Tuesday, April 18, 2006

Patently Ridiculous

I was pleased to read this article in the NYT about a certain Geoff Goodfellow who, it appears, invented the concept of wireless email back in 1982, but who never patented the idea and has never seen a penny of what the article says is a $612.5 million business.

Though it is heresy to voice such an opinion in my industry these days, as a software developer I’ve seen the kind of stuff that gets patented, and I know that the entire system of intellectual property law is broken. Not just with patents, but with Congress’s penchant perpetually renewing copyrights. This is not what the Constitution set out to accomplish with patents and copyrights. As the article says:

For legal and technology experts, the tale of Mr. Goodfellow's pioneering work is evidence of the shortcomings of the nation's patent system, which was created to reward individual creativity but has increasingly become a club for giant corporations and aggressive law firms.

It’s all about litigation taking the place of innovation. A company I used to work for was destroyed quite literally overnight by a patent law-suit based on a concept so obvious that it’s taught in every Computer Science 101 course; but the point is, your patent doesn’t really have to be able to stand up to scrutiny. The point is that most companies aren’t going to have the money to pay for the lawyers to prove it. They’ll either pay you off or they’ll go out of business (and if they do have the money, they’d probably rather just buy the patent off you so they can screw the next guy).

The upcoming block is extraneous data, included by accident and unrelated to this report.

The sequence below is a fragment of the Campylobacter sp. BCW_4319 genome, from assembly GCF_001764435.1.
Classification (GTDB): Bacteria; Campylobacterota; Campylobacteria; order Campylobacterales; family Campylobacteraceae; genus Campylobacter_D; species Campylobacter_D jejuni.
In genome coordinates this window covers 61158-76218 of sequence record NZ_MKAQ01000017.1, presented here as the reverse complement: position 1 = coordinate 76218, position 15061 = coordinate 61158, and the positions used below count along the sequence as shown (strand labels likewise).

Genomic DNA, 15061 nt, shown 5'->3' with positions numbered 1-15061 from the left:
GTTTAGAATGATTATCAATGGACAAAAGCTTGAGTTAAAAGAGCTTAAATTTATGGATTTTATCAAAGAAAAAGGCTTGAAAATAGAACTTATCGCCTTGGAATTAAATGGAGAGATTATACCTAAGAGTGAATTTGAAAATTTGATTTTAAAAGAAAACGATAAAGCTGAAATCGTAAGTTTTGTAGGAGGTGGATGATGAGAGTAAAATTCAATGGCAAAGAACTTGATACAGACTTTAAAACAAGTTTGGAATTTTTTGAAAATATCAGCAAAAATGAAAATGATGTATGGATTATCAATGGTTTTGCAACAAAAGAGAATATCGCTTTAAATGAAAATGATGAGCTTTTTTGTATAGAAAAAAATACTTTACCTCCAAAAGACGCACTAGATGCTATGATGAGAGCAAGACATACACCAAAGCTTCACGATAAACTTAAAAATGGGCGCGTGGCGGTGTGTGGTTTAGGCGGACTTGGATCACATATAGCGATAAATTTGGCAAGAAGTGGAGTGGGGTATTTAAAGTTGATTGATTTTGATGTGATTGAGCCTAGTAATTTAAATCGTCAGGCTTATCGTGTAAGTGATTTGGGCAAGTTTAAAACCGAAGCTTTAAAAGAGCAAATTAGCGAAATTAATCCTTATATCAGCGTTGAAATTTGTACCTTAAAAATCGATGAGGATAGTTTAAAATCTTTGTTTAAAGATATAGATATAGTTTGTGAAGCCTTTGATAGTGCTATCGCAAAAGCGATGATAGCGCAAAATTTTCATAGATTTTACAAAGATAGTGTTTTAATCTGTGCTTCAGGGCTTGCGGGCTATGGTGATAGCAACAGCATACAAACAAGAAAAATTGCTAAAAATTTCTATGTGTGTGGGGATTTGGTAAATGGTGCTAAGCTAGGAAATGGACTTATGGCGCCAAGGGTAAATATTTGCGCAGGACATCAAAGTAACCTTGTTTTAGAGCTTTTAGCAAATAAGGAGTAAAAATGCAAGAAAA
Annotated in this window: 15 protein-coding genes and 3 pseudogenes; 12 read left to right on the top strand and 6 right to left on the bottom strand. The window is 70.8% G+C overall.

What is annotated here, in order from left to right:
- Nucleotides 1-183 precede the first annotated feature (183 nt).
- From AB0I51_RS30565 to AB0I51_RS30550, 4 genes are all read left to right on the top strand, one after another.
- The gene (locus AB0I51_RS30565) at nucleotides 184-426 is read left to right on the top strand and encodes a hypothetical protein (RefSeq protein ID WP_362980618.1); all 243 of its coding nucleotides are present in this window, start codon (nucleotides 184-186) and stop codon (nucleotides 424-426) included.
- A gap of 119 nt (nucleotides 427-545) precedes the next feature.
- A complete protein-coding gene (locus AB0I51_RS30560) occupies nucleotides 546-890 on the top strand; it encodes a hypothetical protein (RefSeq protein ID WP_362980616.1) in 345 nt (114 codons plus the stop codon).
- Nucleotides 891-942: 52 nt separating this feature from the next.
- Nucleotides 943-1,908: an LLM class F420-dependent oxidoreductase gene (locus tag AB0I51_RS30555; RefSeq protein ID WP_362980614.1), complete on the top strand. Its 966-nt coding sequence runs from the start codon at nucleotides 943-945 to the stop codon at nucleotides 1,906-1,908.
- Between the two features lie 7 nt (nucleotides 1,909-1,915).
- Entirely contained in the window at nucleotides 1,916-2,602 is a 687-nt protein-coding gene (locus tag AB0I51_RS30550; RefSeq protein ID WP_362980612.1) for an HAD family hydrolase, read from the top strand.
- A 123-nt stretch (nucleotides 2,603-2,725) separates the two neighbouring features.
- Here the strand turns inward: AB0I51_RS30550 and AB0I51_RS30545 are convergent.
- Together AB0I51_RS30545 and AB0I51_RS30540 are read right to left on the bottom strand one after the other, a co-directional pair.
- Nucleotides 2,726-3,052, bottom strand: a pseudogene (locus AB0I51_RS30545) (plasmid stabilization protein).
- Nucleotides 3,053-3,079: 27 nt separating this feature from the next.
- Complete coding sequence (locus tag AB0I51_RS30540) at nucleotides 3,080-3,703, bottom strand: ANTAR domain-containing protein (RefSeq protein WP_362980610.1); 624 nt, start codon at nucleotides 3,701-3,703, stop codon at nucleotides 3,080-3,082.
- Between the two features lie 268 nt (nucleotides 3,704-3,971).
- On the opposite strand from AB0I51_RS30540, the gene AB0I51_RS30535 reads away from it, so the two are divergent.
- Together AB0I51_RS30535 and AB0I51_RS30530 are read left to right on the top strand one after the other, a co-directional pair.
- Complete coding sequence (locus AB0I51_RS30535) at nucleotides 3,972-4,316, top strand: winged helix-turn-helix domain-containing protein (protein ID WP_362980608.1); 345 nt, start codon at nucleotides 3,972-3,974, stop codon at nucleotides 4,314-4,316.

As Goodfellow says:

You don't patent the obvious. The way you compete is to build something that is faster, better, cheaper. You don't lock your ideas up in a patent and rest on your laurels.

What a concept.

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